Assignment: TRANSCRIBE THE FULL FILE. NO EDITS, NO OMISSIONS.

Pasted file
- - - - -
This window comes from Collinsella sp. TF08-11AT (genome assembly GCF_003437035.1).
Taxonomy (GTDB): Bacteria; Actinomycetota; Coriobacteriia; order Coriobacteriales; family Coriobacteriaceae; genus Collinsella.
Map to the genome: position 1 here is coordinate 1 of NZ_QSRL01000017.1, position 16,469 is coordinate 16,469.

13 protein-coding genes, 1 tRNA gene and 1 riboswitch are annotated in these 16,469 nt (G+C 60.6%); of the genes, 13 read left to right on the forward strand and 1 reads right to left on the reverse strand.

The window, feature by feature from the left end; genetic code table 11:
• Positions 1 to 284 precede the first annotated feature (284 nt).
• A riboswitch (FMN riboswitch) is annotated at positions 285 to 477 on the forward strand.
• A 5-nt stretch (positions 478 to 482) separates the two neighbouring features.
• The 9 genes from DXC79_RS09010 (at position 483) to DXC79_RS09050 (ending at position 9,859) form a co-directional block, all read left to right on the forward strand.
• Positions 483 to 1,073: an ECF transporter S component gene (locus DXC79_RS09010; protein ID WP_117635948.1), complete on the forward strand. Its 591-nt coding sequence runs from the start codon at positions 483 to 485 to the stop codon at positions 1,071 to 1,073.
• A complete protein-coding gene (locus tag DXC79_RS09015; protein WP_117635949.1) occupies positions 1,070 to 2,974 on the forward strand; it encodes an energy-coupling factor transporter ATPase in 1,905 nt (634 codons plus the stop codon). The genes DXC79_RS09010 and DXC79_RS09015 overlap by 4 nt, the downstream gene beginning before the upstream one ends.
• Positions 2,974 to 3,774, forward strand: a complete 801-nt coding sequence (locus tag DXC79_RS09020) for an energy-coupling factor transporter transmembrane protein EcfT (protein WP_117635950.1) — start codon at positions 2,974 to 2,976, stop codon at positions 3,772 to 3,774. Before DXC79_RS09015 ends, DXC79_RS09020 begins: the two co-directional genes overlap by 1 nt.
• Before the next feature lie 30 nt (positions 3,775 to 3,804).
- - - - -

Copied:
This window comes from Collinsella sp. TF08-11AT (genome assembly GCF_003437035.1).
Taxonomy (GTDB): Bacteria; Actinomycetota; Coriobacteriia; order Coriobacteriales; family Coriobacteriaceae; genus Collinsella.
Map to the genome: position 1 here is coordinate 1 of NZ_QSRL01000017.1, position 16,469 is coordinate 16,469.

13 protein-coding genes, 1 tRNA gene and 1 riboswitch are annotated in these 16,469 nt (G+C 60.6%); of the genes, 13 read left to right on the forward strand and 1 reads right to left on the reverse strand.

The window, feature by feature from the left end; genetic code table 11:
• Positions 1 to 284 precede the first annotated feature (284 nt).
• A riboswitch (FMN riboswitch) is annotated at positions 285 to 477 on the forward strand.
• A 5-nt stretch (positions 478 to 482) separates the two neighbouring features.
• The 9 genes from DXC79_RS09010 (at position 483) to DXC79_RS09050 (ending at position 9,859) form a co-directional block, all read left to right on the forward strand.
• Positions 483 to 1,073: an ECF transporter S component gene (locus DXC79_RS09010; protein ID WP_117635948.1), complete on the forward strand. Its 591-nt coding sequence runs from the start codon at positions 483 to 485 to the stop codon at positions 1,071 to 1,073.
• A complete protein-coding gene (locus tag DXC79_RS09015; protein WP_117635949.1) occupies positions 1,070 to 2,974 on the forward strand; it encodes an energy-coupling factor transporter ATPase in 1,905 nt (634 codons plus the stop codon). The genes DXC79_RS09010 and DXC79_RS09015 overlap by 4 nt, the downstream gene beginning before the upstream one ends.
• Positions 2,974 to 3,774, forward strand: a complete 801-nt coding sequence (locus tag DXC79_RS09020) for an energy-coupling factor transporter transmembrane protein EcfT (protein WP_117635950.1) — start codon at positions 2,974 to 2,976, stop codon at positions 3,772 to 3,774. Before DXC79_RS09015 ends, DXC79_RS09020 begins: the two co-directional genes overlap by 1 nt.
• Before the next feature lie 30 nt (positions 3,775 to 3,804).